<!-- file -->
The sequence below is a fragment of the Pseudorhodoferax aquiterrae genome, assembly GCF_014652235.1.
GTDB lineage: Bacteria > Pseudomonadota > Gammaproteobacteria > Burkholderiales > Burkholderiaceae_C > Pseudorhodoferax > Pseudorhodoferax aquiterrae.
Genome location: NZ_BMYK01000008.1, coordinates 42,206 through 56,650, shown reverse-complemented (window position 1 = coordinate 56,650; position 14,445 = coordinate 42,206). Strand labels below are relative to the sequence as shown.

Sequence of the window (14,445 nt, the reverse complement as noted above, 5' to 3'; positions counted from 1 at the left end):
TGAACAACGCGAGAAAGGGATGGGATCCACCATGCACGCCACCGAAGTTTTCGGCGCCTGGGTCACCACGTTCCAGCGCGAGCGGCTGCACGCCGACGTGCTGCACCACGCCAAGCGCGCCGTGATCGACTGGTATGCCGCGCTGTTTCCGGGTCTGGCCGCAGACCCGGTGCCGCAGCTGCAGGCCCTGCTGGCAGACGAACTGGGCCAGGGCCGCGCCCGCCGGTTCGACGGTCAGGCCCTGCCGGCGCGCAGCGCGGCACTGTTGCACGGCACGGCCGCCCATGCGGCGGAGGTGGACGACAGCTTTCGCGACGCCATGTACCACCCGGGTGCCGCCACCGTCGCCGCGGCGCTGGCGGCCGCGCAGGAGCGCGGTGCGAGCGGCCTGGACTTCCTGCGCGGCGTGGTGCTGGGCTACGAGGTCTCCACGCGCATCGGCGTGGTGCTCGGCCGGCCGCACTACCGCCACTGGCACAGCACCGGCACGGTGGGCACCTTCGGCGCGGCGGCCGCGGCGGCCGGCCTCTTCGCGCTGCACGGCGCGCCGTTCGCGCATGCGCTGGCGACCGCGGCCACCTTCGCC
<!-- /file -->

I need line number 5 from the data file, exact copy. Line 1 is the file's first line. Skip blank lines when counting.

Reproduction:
TGAACAACGCGAGAAAGGGATGGGATCCACCATGCACGCCACCGAAGTTTTCGGCGCCTGGGTCACCACGTTCCAGCGCGAGCGGCTGCACGCCGACGTGCTGCACCACGCCAAGCGCGCCGTGATCGACTGGTATGCCGCGCTGTTTCCGGGTCTGGCCGCAGACCCGGTGCCGCAGCTGCAGGCCCTGCTGGCAGACGAACTGGGCCAGGGCCGCGCCCGCCGGTTCGACGGTCAGGCCCTGCCGGCGCGCAGCGCGGCACTGTTGCACGGCACGGCCGCCCATGCGGCGGAGGTGGACGACAGCTTTCGCGACGCCATGTACCACCCGGGTGCCGCCACCGTCGCCGCGGCGCTGGCGGCCGCGCAGGAGCGCGGTGCGAGCGGCCTGGACTTCCTGCGCGGCGTGGTGCTGGGCTACGAGGTCTCCACGCGCATCGGCGTGGTGCTCGGCCGGCCGCACTACCGCCACTGGCACAGCACCGGCACGGTGGGCACCTTCGGCGCGGCGGCCGCGGCGGCCGGCCTCTTCGCGCTGCACGGCGCGCCGTTCGCGCATGCGCTGGCGACCGCGGCCACCTTCGCC